One of the oldest human inventions is the clock—‘rationally measuring time intervals.’ Water clocks, along with the sundials, were possibly the first time-measuring instruments. Our modern lives are tightly organized around the clock, yet our bodies relate to and are influenced by natural time—night/day/twilight (dusk/dawn)—differently. As the viewer enters the gallery they are greeted by a field of harmonious tones of blue, that announce a more natural rhythm to our daily grind.
The sky is also shared between humans and non-human creatures who, through migration, interconnect Southern California with the rest of the Pacific Flyway, from the far reaches of the north to the most southern skies of our shared globe. As we change how our skies look and what threats we’ve added along the way—from light to noise to structures to pollutants—our skies are also a space of added threats and population declines. Within human communities across Southern California, the pollutants we release and that wander through our skies affect our human and non-human kin, often disproportionately those who are most vulnerable already.
The blue sky of our atmosphere contains a concentration of manmade carbon pollution that is undoing the very stability of our existence. In the words of Sir David Attenborough from a few days ago at COP26, “it’s easy to forget that ultimately the climate emergency comes down to a single number—the concentration of carbon in our atmosphere. We've surpassed 414 parts per million and the safe number is 350 ppm. This single number is the measure that greatly determines global temperature, and the changes in that one number is the clearest way to chart our own story, for it defines our relationship with our world.”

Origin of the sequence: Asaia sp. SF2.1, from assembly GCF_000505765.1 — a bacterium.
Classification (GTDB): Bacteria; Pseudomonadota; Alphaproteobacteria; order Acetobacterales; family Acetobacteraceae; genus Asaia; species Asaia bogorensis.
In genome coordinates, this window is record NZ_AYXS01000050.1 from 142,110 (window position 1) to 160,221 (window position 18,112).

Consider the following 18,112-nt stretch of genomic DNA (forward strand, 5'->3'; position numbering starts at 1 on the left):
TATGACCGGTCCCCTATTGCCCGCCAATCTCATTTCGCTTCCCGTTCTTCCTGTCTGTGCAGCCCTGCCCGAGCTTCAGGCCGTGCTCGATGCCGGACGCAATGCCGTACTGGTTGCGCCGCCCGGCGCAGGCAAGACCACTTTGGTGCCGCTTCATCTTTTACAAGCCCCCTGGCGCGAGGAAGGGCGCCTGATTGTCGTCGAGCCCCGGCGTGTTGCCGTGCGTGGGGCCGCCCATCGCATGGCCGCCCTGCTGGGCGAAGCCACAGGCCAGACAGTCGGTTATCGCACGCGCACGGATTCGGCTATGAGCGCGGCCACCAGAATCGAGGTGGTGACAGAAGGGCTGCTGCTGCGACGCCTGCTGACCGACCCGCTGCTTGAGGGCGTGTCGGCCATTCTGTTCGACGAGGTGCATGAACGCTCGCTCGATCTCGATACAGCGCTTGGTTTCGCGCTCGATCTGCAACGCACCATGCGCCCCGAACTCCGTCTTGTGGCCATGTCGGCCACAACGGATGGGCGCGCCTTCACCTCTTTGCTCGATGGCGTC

Inside the gallery, and of equal importance to the video presentation, is the sound composition for Any-Instant-Whatever by Drew Schnurr. The sounds are derived entirely from resonating crystal receptacles tuned by water. Much in the same way that water vapor in the atmosphere refracts light, crystals (also a refractor of light into component colors) resonate to produce pure sound spectra built upon natural frequency fundamentals that are akin to frequencies producing visual colors in the sky.
The composition process involved tuned performance and recording of the crystal resonances, sonic processing of the recordings (akin to how textural water vapor and pollution effect light and color in the sky), conversion of the recordings into digital instrument patches mapped to a keyboard, and then composition and performance of music for these original instruments.
The resulting layers and linear musical arrangements of sonic crystal resonance composites unfold according to the video’s designed sequential arrangement of natural visual ranges of frequency (as color spectra in the sky) rendered both simultaneously and over time.
To create Any-Instant-Whatever, Méndez used a commonly practiced technique in photography called Time-Slice Photography. A Time-Slice image is built from the photographs of a time-lapse and each ‘slice’ is a photograph taken at a different point in time, usually a few minutes after the previous slice. Time-Slice Photography and Time-Lapse Photography are commonplace techniques of Chronophotography, which has been the preoccupation of hundreds of thousands of photographers, artists and scientists for over 150 years. As a video artist, Méndez adapted such technique to video, to compress one day, from dusk to dawn, in 90 minutes, alluding to abstract time, and in turn creating a poetic expression of atmospheric time. The 12-hour day is abstracted into 48 moments of atmospheric time, each 15 minutes ahead of the other so one can experience the ever changing sky above.